I won’t presume to provide any intelligent commentary on Marita’s essay.
The link between climate and poverty
The climate alarmists are practically giddy over Pope Francis’ recently released “climate encyclical”—remember, these are, generally, the very same people who dis the church and its position on abortion, the origin of life on earth, and the definition of marriage. Even Al Gore, who admits he was “raised in the Southern Baptist tradition,” has declared he “could become a Catholic because of this Pope.”
Not surprisingly, Carl Pope, who served as executive director of the Sierra Club for 36 years, chimed in. He penned a piece published on June 22 in EcoWatch in which he bashes “American conservatism” and positions the papal publication as being responsible for a “new dynamism” that he claims is “palpable.”
“It is more a gale than a fresh breeze,” Pope exclaimed, “when the most ground-breaking pope since John XXIII links poverty and climate.” In his post titled “How Pope Francis’s Climate Encyclical is Disrupting American Politics,” Pope pronounces: “Something fundamental is shifting this summer in political and cultural attitudes around the climate.”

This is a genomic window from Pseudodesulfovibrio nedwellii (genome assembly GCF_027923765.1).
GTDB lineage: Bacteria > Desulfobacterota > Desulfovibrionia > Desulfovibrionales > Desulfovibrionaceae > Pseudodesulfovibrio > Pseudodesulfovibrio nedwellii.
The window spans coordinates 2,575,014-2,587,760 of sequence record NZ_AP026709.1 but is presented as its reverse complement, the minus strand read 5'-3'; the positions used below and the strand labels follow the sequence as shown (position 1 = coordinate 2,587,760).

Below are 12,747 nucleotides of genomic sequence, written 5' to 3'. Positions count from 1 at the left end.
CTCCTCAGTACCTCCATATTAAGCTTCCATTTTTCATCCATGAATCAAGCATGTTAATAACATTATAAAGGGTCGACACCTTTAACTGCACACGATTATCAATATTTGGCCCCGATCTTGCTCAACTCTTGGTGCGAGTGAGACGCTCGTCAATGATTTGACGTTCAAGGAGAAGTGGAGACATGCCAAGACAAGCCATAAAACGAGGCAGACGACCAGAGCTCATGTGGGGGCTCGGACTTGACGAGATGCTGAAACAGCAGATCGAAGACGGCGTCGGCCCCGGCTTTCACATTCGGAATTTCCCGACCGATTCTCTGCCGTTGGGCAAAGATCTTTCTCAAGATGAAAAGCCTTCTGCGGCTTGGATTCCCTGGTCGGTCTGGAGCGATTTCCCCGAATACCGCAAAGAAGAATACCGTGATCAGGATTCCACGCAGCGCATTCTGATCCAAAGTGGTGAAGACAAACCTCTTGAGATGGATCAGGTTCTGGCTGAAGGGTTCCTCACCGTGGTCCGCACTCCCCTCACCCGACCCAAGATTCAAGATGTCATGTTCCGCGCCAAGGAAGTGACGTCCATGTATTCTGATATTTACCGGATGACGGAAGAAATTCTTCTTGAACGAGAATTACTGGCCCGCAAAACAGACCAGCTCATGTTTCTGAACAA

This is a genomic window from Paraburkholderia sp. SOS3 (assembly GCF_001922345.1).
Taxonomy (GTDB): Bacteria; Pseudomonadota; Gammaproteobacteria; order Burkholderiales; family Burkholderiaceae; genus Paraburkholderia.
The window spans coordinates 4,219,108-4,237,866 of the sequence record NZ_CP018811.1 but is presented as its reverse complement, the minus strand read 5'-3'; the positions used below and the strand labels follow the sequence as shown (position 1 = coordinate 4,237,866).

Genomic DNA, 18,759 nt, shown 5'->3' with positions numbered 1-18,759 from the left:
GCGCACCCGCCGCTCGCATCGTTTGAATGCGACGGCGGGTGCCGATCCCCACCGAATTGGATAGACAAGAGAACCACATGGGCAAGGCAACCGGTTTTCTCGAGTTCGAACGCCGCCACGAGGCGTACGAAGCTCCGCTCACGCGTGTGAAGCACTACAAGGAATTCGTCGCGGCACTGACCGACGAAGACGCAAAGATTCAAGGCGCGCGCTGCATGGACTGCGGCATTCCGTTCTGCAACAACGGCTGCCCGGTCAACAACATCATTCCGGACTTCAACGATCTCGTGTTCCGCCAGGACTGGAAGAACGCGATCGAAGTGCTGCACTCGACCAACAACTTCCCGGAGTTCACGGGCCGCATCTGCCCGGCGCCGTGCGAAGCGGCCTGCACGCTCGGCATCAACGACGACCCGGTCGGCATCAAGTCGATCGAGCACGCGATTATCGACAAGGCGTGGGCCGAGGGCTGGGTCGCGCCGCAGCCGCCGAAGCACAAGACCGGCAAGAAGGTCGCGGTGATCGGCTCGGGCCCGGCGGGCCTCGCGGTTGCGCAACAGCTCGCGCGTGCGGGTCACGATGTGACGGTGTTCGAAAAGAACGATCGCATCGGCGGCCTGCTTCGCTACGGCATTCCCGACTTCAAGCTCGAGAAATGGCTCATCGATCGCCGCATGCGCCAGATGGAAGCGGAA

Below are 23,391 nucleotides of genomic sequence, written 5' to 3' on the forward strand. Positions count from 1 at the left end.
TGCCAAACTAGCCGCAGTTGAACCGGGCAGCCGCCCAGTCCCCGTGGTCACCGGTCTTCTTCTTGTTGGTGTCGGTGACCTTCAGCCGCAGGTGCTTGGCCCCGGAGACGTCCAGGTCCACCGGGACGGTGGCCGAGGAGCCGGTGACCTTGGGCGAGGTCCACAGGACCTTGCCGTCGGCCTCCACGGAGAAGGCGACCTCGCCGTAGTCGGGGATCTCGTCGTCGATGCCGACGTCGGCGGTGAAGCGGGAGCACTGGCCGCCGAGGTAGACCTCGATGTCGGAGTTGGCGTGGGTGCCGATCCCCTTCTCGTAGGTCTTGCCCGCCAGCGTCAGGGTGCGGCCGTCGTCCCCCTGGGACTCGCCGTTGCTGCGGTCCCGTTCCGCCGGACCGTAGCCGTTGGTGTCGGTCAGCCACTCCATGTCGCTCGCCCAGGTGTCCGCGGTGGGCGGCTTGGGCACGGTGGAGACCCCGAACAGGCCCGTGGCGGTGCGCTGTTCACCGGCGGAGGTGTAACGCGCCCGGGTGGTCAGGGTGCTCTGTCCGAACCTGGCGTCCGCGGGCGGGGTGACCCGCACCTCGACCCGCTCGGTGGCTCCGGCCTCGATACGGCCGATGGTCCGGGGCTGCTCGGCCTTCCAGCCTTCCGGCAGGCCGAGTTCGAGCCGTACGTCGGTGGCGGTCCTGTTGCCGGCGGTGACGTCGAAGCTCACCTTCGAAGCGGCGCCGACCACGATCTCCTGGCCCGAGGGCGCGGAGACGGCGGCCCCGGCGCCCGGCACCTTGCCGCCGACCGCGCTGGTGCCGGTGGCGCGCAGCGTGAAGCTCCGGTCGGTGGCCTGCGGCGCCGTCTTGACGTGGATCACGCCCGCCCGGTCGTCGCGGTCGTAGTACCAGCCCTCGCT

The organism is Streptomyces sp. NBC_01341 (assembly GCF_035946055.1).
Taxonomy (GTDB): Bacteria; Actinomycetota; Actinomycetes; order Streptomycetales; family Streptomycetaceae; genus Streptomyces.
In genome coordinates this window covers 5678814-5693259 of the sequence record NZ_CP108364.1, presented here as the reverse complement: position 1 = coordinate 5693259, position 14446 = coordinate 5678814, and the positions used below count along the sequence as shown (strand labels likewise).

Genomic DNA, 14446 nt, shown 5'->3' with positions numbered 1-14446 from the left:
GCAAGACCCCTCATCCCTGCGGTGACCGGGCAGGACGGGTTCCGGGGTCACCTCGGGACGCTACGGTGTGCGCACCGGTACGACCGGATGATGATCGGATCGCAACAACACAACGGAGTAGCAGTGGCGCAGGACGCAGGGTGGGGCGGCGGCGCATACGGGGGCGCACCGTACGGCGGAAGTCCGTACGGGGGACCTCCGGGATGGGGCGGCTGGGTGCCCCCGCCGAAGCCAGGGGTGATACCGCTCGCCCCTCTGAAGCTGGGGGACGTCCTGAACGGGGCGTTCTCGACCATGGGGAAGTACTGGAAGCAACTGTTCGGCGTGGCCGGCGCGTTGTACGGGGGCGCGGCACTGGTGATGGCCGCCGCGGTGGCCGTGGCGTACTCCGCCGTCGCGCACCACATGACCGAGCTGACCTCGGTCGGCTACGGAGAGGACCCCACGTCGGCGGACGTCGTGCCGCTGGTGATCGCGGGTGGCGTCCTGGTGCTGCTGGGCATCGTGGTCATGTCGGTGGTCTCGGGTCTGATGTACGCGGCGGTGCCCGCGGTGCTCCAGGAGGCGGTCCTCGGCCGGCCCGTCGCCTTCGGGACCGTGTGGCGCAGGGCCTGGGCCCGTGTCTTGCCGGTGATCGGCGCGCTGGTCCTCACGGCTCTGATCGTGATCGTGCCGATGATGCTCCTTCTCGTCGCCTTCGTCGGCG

The former Sierra Club director then goes into a litany of news stories to support his position. Included in his list: the recent agreement from the “world’s major industrialized nations” to “Phase Out Fossil Fuels by 2100”—which is more rhetoric than reality.
In his claim of colliding “new realities and social change forces,” Pope never mentions the polling indicating that after the most extensive and expensive global propaganda campaign, fewer people are worried about a warming planet than were 25 years ago. Nor does he acknowledge that, according to Harvard Political Review, the vast majority of Americans—even those who agree that “global warming is a proven fact and is mostly caused by emissions from cars and industrial facilities such as power plants”—are still “unsupportive of government measures to prevent climate change that might harm the economy.”
And “harm the economy” it does—which is why, despite the G7 non-binding “agreement,” many European counties are returning to fossil fuels and retreating from renewables—led by German capacity payments to keep coal-fueled power plants open.